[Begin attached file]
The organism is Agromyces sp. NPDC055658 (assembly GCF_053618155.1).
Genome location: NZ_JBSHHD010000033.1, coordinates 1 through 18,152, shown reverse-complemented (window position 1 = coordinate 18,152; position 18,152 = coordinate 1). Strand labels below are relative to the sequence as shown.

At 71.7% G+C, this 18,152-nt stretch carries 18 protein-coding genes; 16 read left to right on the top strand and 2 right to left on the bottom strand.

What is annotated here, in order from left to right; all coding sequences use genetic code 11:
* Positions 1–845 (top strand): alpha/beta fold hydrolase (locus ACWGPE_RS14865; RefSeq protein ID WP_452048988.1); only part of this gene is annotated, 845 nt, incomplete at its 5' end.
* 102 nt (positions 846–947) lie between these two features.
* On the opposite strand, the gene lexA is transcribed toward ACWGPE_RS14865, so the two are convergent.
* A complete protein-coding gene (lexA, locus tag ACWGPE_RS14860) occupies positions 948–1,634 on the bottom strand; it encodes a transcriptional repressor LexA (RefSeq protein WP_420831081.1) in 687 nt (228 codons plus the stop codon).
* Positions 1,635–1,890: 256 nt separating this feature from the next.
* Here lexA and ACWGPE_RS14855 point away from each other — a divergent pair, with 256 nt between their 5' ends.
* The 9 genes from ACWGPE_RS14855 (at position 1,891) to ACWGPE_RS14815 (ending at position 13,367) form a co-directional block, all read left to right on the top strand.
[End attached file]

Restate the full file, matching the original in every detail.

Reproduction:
The organism is Agromyces sp. NPDC055658 (assembly GCF_053618155.1).
Genome location: NZ_JBSHHD010000033.1, coordinates 1 through 18,152, shown reverse-complemented (window position 1 = coordinate 18,152; position 18,152 = coordinate 1). Strand labels below are relative to the sequence as shown.

At 71.7% G+C, this 18,152-nt stretch carries 18 protein-coding genes; 16 read left to right on the top strand and 2 right to left on the bottom strand.

What is annotated here, in order from left to right; all coding sequences use genetic code 11:
* Positions 1–845 (top strand): alpha/beta fold hydrolase (locus ACWGPE_RS14865; RefSeq protein ID WP_452048988.1); only part of this gene is annotated, 845 nt, incomplete at its 5' end.
* 102 nt (positions 846–947) lie between these two features.
* On the opposite strand, the gene lexA is transcribed toward ACWGPE_RS14865, so the two are convergent.
* A complete protein-coding gene (lexA, locus tag ACWGPE_RS14860) occupies positions 948–1,634 on the bottom strand; it encodes a transcriptional repressor LexA (RefSeq protein WP_420831081.1) in 687 nt (228 codons plus the stop codon).
* Positions 1,635–1,890: 256 nt separating this feature from the next.
* Here lexA and ACWGPE_RS14855 point away from each other — a divergent pair, with 256 nt between their 5' ends.
* The 9 genes from ACWGPE_RS14855 (at position 1,891) to ACWGPE_RS14815 (ending at position 13,367) form a co-directional block, all read left to right on the top strand.